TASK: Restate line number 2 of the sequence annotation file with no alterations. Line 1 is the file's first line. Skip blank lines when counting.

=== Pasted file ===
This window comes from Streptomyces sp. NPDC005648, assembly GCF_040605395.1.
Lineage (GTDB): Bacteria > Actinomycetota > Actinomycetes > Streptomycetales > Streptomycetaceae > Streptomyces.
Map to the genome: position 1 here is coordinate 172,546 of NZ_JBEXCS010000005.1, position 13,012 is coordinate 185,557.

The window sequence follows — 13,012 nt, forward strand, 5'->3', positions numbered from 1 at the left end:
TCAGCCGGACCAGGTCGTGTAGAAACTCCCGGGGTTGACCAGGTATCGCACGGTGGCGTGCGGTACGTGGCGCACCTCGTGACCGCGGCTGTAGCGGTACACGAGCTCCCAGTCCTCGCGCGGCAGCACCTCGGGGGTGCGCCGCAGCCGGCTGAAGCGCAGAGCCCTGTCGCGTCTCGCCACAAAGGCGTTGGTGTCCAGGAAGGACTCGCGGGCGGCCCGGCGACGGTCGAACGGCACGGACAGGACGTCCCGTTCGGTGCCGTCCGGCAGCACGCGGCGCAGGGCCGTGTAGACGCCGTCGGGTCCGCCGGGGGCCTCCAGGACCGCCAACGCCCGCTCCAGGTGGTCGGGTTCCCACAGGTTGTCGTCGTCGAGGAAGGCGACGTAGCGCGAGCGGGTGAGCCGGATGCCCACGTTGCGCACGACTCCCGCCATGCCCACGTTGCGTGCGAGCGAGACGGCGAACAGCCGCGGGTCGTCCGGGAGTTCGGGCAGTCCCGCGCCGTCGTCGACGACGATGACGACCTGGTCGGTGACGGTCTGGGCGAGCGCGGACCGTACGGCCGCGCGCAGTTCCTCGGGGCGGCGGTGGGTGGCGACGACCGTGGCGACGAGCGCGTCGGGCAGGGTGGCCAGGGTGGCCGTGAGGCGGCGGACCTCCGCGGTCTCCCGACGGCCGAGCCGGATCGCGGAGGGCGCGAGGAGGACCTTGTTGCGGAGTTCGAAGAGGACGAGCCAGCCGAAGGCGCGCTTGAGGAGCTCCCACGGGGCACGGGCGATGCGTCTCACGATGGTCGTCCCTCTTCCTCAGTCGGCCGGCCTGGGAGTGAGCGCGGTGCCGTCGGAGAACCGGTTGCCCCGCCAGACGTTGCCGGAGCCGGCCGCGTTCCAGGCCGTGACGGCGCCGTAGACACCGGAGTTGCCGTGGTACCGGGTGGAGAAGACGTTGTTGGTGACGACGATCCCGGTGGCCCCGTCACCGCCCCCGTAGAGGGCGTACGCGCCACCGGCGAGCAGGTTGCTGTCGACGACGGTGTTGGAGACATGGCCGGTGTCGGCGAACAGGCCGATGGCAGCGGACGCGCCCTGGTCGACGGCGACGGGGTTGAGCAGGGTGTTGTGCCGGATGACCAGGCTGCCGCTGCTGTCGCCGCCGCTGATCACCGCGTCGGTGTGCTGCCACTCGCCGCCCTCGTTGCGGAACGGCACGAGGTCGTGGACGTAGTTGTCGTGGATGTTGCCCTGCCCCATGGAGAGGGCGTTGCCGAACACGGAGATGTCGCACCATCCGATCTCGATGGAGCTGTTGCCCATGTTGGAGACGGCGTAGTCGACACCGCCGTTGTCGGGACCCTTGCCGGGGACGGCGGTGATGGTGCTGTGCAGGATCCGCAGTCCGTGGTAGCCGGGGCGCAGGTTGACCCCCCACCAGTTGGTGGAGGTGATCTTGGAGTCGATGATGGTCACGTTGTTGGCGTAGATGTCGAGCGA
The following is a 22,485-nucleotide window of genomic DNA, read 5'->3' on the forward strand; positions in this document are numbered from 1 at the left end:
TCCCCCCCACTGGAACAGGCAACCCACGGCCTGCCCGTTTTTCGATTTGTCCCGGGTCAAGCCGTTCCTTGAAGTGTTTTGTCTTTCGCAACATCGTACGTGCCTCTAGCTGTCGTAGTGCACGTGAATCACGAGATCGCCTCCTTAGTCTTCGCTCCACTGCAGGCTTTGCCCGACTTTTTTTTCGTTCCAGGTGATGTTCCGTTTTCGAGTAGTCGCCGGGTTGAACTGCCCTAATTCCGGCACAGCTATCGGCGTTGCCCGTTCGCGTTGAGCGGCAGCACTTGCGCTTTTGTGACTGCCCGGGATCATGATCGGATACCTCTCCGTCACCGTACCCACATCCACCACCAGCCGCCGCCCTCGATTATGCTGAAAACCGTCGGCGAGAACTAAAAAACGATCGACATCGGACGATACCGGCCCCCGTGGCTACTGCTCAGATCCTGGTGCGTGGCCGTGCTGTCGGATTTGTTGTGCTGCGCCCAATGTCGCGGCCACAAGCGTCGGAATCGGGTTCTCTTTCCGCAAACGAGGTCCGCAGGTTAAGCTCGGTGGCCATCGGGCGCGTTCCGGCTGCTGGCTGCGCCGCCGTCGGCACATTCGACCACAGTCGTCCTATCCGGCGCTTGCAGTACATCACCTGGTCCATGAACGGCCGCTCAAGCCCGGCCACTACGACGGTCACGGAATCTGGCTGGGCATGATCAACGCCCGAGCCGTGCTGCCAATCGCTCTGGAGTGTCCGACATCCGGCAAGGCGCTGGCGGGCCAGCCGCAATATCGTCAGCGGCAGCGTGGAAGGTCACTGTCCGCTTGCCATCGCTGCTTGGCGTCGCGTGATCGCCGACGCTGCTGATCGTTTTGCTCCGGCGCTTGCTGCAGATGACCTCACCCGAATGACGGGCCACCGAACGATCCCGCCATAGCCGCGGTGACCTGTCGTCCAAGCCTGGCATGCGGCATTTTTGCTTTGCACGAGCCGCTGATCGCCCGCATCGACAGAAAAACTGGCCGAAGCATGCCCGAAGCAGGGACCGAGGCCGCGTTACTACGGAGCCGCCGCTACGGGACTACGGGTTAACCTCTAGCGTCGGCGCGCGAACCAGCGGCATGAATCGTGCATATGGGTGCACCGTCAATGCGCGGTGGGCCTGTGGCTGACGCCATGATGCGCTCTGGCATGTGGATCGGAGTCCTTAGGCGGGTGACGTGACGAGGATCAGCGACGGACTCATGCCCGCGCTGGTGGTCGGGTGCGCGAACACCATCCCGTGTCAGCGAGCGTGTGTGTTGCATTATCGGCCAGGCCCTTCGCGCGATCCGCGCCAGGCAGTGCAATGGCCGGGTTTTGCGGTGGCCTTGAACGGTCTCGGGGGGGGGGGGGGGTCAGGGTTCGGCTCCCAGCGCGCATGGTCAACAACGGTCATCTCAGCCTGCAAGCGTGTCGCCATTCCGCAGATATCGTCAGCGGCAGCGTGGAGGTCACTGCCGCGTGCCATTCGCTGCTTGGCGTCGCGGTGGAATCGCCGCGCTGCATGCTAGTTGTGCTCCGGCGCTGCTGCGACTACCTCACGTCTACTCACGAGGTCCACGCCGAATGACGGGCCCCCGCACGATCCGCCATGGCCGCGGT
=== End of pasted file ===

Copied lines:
Lineage (GTDB): Bacteria > Actinomycetota > Actinomycetes > Streptomycetales > Streptomycetaceae > Streptomyces.